MANILA, November 19, 2004 (STAR) A TASTE OF LIFE By Heny Sison - Whenever I’m looking for an instant sweet fix, I often turn to pastillas de leche. I love the grit of its crystal sugar coating as I bite into this tiny confection, followed by its soft, melt-in-the-mouth goodness. This indulgence is immediately satisfying, and its dreamy taste lingers in the mouth, just like a romantic, dreamy kiss. On my list of favorite sweets, this underrated, native delicacy has always ranked high above other global gourmet goodies.
The sweet seeker that I am led me and fellow foodie-friend Ben Go to Bulacan where the authentic pastillas de leche can be found. My search brought me to the doorstep of Nenita and Eduardo Ocampo, longtime sweethearts who’ve made a successful business out of sweets.
Ocampo’s Sweets is a family business engaged in the distribution of Bulacan delicacies, including ube pastillas, yema, macapuno candy and ube haleya. For the modest and hospitable couple, hard work and perseverance made Ocampo’s Sweets the success that it is today. Now over 30 years, their children and in-laws help in its day-to-day operations.
Nenita vividly remembers its humble beginnings, way back in 1960. It was by divine providence that she met an old woman called by her kababayans as Lola Impiang who taught her how to cook pastillas from carabao’s milk. (There would be no substitute, she insists!) After three years, she got married to her lifetime partner Eduardo who was then an employee. Because of financial difficulties, the couple decided to venture into the pastillas business. Eduardo left his job and put everything on the line. Slowly but surely, the business grew from distributing to pasalubong stores in Bulacan to Manila. And the rest is history.
Nenita gave me a tour of her meticulously clean factory where the famous delicacy is produced. The secret to their products is in the freshness of the carabao milk, which is pasteurized immediately upon delivery.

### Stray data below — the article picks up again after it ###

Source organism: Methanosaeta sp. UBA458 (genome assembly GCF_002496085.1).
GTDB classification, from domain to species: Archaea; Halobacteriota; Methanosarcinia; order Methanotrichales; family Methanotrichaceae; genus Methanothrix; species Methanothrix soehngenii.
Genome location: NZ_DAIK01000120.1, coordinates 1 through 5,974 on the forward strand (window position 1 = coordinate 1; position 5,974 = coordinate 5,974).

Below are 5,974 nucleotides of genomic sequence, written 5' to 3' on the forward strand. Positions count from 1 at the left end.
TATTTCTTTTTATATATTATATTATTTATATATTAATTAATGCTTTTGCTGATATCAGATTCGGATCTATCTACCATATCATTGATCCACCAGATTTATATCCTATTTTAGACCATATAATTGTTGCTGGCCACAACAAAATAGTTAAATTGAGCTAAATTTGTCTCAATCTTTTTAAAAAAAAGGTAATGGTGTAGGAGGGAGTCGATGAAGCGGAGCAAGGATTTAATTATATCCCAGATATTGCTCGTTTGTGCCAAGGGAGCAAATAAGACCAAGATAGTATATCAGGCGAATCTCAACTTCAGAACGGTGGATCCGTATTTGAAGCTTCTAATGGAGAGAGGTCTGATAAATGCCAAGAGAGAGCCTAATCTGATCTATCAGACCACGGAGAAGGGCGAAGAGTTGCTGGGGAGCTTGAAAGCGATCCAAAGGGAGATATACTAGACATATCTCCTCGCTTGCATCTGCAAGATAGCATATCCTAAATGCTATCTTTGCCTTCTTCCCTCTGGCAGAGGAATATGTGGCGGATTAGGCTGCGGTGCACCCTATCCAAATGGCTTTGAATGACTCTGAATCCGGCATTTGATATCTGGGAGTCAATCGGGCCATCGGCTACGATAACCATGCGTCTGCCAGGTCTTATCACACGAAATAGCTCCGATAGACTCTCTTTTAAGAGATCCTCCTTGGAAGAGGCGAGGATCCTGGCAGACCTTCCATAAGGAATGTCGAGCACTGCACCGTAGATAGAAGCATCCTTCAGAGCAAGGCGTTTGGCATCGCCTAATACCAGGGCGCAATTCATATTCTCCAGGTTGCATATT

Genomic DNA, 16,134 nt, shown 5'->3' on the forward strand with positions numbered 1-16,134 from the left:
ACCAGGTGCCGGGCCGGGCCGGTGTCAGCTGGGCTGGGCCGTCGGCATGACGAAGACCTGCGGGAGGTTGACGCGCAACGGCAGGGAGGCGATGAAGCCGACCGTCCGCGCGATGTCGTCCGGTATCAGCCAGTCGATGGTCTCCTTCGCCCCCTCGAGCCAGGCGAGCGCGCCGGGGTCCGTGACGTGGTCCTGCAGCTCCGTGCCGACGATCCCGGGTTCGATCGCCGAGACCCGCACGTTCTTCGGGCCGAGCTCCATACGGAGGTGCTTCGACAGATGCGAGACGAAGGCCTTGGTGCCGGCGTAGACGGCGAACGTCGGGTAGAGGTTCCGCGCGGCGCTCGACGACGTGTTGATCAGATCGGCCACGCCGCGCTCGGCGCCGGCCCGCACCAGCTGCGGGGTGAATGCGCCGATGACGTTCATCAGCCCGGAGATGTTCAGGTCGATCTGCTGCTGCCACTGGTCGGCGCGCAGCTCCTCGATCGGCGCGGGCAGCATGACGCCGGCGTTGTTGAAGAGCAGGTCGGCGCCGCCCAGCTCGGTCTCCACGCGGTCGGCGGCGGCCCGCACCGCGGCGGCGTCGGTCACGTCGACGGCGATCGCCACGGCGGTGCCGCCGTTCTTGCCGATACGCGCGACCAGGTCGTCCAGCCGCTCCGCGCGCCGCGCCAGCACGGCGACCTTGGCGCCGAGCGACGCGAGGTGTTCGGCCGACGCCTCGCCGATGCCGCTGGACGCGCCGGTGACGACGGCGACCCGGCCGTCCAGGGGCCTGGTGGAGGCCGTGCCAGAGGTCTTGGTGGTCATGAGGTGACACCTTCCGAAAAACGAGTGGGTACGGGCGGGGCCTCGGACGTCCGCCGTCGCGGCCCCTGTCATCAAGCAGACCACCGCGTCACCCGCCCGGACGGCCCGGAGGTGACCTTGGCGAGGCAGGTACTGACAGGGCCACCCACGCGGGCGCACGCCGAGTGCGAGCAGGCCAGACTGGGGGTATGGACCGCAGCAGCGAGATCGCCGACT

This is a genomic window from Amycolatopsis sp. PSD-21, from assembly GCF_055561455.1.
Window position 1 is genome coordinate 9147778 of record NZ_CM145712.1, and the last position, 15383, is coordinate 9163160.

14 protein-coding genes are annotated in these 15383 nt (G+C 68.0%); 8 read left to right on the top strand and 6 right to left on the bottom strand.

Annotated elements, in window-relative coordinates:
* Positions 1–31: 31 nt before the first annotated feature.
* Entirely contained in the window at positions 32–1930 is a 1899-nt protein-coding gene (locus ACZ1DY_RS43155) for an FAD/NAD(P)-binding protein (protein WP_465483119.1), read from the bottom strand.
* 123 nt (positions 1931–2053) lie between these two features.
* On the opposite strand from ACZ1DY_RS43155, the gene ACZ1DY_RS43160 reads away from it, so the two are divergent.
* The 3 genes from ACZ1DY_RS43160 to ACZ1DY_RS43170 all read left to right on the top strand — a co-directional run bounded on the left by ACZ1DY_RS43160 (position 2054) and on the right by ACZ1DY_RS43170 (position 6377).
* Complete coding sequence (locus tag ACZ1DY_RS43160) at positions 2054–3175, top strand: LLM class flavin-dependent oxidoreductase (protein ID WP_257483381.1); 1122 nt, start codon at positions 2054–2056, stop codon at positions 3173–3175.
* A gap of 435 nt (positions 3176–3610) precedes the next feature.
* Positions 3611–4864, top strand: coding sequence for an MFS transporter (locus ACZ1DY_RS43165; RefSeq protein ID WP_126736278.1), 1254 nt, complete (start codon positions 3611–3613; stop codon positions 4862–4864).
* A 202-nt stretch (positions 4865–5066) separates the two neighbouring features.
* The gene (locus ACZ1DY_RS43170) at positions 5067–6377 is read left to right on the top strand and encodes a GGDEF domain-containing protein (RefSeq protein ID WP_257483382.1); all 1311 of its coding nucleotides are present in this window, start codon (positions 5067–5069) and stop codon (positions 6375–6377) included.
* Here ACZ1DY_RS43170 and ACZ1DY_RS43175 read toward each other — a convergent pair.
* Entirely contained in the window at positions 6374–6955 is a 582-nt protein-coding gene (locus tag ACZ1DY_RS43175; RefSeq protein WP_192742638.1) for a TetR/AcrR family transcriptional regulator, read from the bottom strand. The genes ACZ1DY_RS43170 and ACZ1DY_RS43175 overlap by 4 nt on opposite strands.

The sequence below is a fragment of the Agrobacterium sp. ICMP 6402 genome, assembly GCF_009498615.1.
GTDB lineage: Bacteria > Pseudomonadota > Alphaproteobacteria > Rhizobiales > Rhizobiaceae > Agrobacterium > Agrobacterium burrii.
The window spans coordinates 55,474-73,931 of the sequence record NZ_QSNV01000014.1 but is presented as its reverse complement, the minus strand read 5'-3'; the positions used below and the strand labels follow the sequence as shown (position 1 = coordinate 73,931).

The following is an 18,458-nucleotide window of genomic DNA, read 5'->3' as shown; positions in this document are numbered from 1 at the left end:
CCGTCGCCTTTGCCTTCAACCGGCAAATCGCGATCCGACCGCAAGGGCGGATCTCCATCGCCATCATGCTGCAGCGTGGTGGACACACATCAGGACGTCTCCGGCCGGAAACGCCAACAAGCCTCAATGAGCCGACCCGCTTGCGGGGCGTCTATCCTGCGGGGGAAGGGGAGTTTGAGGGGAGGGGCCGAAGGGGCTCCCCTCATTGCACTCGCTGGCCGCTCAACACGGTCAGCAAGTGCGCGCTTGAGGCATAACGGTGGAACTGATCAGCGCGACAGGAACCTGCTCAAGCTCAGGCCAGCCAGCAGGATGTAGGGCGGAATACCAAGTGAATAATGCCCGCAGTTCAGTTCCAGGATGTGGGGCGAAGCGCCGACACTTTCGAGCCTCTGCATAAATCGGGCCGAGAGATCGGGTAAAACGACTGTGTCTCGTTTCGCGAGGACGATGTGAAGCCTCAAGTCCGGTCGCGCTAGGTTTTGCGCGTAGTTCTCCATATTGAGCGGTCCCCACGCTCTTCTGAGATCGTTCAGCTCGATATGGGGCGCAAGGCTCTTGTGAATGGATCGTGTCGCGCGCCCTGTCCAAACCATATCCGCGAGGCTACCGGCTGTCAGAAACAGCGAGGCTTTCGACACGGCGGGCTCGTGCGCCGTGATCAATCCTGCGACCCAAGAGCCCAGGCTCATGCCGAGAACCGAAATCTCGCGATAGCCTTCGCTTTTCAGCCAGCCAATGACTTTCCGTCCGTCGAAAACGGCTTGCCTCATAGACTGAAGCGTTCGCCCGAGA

Their workers are very systematic and hygienic in the rolling of the pastillas paste into bite-size morsels, right down to its packaging. It was indeed a tight and well-run operation.
Of course, I didn’t leave without my bitbit of pasalubongs to take home. It would be impolite to refuse the couple’s generosity as they swamped me and Ben with colorfully wrapped goodies. Well, how could we resist? And just as Lola Impiang generously imparted her trade secrets to Nenita, so did the Ocampos share a treasured recipe of theirs with Philippine STAR readers. Here is another one of her famous bestsellers, presented step-by-step. Make your dream pastillas de ube into a sweet reality. Enjoy!
1 kilo cooked ube, grated
2 cups carabao’s milk
2 cups condensed milk
2-1/2 cups refined sugar pinch violet food color
2 tbsps. butter or margarine, to grease hands sugar for rolling
Combine the first four ingredients in a nonstick frying pan. Cook over low heat, stirring continuously with a wooden spoon or a spatula until the mixture leaves the sides of the pan.
Melt the food color in a little milk. Gradually pour the colored milk into the pan and continue mixing vigorously. This will take about 45 minutes to an hour depending on the thickness of the pan and the kind of heat used. Allow to cool for 30 minutes to an hour.
Grease hands with butter or margarine, then knead the ube candy slightly and roll into 1/2-inch-diameter pieces. Cut into two-inch-length pieces with a plastic scraper. Roll in sugar and wrap in clear cellophane.
Reported by: Sol Jose Vanzi
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